Therefore, this issue is subject to a disagreement between the Ra’avad and Meiri. Halachically speaking, Maran Ha’Shulchan Aruch (Chapter 297) rules that one need not actively search for either a candle or Besamim on Motza’ei Shabbat, in accordance with the Ra’avad’s opinion.

Thus, if one does not have Besamim or a candle on Motza’ei Shabbat, one should recite Havdala without these items and one need not go out and actively search for a candle or Besamim to recite a blessing on. Nevertheless, one should preferably take care to have Besamim and a candle for Motza’ei Shabbat. Once, after spending Shabbat with Maran zt”l, there was no Besamim for Havdala. He then requested a lemon and he recited the blessing of “Ha’Noten Re’ach Tov Ba’Perot” on it. Another time, he recited the blessing on a bottle of perfume. We see how Maran zt”l would not give up easily on the blessing of Besamim on Motza’ei Shabbat.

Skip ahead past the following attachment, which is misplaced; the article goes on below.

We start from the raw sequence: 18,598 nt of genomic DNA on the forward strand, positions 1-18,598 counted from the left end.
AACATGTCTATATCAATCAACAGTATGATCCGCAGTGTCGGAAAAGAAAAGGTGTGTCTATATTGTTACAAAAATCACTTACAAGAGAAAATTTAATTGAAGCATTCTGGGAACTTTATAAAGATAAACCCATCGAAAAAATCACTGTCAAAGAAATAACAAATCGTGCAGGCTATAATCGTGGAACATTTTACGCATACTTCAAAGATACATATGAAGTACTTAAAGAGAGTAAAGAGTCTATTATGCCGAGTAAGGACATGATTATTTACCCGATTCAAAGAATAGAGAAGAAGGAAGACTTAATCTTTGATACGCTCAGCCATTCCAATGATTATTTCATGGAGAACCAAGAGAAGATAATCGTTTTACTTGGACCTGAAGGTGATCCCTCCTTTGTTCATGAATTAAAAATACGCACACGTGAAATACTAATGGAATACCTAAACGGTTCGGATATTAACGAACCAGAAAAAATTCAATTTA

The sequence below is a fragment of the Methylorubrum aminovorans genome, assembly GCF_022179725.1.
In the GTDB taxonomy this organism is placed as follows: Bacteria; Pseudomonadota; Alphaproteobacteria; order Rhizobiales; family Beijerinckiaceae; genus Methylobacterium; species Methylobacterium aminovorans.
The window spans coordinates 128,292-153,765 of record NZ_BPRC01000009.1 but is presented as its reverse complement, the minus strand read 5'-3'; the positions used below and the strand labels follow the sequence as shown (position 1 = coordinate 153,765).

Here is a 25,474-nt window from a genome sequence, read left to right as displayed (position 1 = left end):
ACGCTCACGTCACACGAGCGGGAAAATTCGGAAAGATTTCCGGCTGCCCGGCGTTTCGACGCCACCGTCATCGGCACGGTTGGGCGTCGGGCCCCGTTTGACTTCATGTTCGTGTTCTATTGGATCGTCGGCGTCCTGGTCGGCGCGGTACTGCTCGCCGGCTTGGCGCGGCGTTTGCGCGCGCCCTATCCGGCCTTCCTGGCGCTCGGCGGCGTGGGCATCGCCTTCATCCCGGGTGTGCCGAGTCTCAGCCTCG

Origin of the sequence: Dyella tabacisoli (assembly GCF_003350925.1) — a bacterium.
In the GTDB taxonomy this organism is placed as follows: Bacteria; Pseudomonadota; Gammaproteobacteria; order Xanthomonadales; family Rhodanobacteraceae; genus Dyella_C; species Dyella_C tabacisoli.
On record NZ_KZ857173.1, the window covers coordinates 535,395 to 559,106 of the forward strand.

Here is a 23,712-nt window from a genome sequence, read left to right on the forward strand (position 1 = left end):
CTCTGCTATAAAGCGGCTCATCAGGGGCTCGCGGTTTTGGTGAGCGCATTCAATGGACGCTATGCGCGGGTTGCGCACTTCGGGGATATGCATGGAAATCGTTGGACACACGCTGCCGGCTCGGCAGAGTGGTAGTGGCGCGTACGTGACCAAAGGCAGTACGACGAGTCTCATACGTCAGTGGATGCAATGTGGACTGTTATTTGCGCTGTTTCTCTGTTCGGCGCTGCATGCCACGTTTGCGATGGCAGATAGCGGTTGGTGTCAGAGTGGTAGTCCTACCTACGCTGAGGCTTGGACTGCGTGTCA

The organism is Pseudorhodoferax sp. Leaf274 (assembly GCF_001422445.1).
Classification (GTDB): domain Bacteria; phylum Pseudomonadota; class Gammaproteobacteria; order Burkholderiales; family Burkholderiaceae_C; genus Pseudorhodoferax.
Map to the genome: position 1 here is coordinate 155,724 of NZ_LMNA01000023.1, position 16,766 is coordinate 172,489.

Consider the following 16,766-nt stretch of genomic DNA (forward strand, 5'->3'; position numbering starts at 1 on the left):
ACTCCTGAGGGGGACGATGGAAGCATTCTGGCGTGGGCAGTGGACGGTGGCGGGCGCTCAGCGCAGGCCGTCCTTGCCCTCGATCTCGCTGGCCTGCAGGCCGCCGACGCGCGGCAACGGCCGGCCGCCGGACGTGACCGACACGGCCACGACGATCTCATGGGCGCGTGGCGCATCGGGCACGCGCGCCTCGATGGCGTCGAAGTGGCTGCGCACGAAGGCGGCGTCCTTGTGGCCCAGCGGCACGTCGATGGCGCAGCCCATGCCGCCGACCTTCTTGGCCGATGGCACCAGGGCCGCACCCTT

Ask the Rabbi


8 Halachot Most Popular

Taking Haircuts and Shaving During the Omer Period

Abstaining from Taking Haircuts During the Omer It has become customary among the Jewish nation to refrain from taking haircuts during the Omer counting period: According to the Ashkenazi custom, until the 33rd day of the Omer and according to the Sephardic custom, until the morning of the 34th day......

Read Halacha

Producing Sound and Whistling on Shabbat

The Gemara in Masechet Eruvin (104a) tells us that our Sages banned producing sound on Shabbat and Yom Tov, for instance, by playing a musical instrument, for they were concerned that while the tune is being played, the player will come to fix the instrument. This decree would certainly apply eve......

Read Halacha

Toys Which Produce Sound and those Which Operate Using a Spring or Coil

Question: Is it permissible for one to allow one’s young children to play with toys which produce sound, such as a doll which makes noise when shaken, on Shabbat? Answer: In the previous Halacha we have discussed the prohibition of producing sound on Shabbat, such as by banging on a board, ......

Read Halacha